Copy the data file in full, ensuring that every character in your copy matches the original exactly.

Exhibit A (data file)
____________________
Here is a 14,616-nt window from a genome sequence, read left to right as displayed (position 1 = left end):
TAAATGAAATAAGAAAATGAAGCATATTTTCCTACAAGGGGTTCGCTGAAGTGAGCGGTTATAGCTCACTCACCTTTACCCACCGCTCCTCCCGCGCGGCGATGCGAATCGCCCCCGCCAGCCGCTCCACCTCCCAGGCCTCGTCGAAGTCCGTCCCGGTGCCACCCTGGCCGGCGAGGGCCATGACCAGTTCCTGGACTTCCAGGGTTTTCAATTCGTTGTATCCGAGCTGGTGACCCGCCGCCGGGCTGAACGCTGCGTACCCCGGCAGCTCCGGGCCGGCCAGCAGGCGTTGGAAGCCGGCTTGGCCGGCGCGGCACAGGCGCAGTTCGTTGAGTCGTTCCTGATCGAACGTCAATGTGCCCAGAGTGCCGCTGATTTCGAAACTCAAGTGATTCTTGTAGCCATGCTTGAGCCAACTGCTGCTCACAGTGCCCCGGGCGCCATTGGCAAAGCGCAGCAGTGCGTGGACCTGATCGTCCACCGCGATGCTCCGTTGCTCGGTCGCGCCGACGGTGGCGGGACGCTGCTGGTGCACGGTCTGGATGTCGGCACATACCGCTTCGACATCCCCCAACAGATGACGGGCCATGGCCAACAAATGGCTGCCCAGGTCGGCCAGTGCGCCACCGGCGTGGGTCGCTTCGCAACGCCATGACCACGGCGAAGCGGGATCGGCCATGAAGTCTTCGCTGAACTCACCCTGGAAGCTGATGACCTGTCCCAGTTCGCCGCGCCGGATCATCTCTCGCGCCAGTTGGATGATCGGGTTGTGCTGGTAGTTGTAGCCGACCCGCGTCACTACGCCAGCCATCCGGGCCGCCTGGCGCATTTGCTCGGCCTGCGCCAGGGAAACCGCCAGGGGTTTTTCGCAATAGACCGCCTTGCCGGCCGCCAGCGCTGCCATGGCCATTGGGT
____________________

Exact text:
Here is a 14,616-nt window from a genome sequence, read left to right as displayed (position 1 = left end):
TAAATGAAATAAGAAAATGAAGCATATTTTCCTACAAGGGGTTCGCTGAAGTGAGCGGTTATAGCTCACTCACCTTTACCCACCGCTCCTCCCGCGCGGCGATGCGAATCGCCCCCGCCAGCCGCTCCACCTCCCAGGCCTCGTCGAAGTCCGTCCCGGTGCCACCCTGGCCGGCGAGGGCCATGACCAGTTCCTGGACTTCCAGGGTTTTCAATTCGTTGTATCCGAGCTGGTGACCCGCCGCCGGGCTGAACGCTGCGTACCCCGGCAGCTCCGGGCCGGCCAGCAGGCGTTGGAAGCCGGCTTGGCCGGCGCGGCACAGGCGCAGTTCGTTGAGTCGTTCCTGATCGAACGTCAATGTGCCCAGAGTGCCGCTGATTTCGAAACTCAAGTGATTCTTGTAGCCATGCTTGAGCCAACTGCTGCTCACAGTGCCCCGGGCGCCATTGGCAAAGCGCAGCAGTGCGTGGACCTGATCGTCCACCGCGATGCTCCGTTGCTCGGTCGCGCCGACGGTGGCGGGACGCTGCTGGTGCACGGTCTGGATGTCGGCACATACCGCTTCGACATCCCCCAACAGATGACGGGCCATGGCCAACAAATGGCTGCCCAGGTCGGCCAGTGCGCCACCGGCGTGGGTCGCTTCGCAACGCCATGACCACGGCGAAGCGGGATCGGCCATGAAGTCTTCGCTGAACTCACCCTGGAAGCTGATGACCTGTCCCAGTTCGCCGCGCCGGATCATCTCTCGCGCCAGTTGGATGATCGGGTTGTGCTGGTAGTTGTAGCCGACCCGCGTCACTACGCCAGCCATCCGGGCCGCCTGGCGCATTTGCTCGGCCTGCGCCAGGGAAACCGCCAGGGGTTTTTCGCAATAGACCGCCTTGCCGGCCGCCAGCGCTGCCATGGCCATTGGGT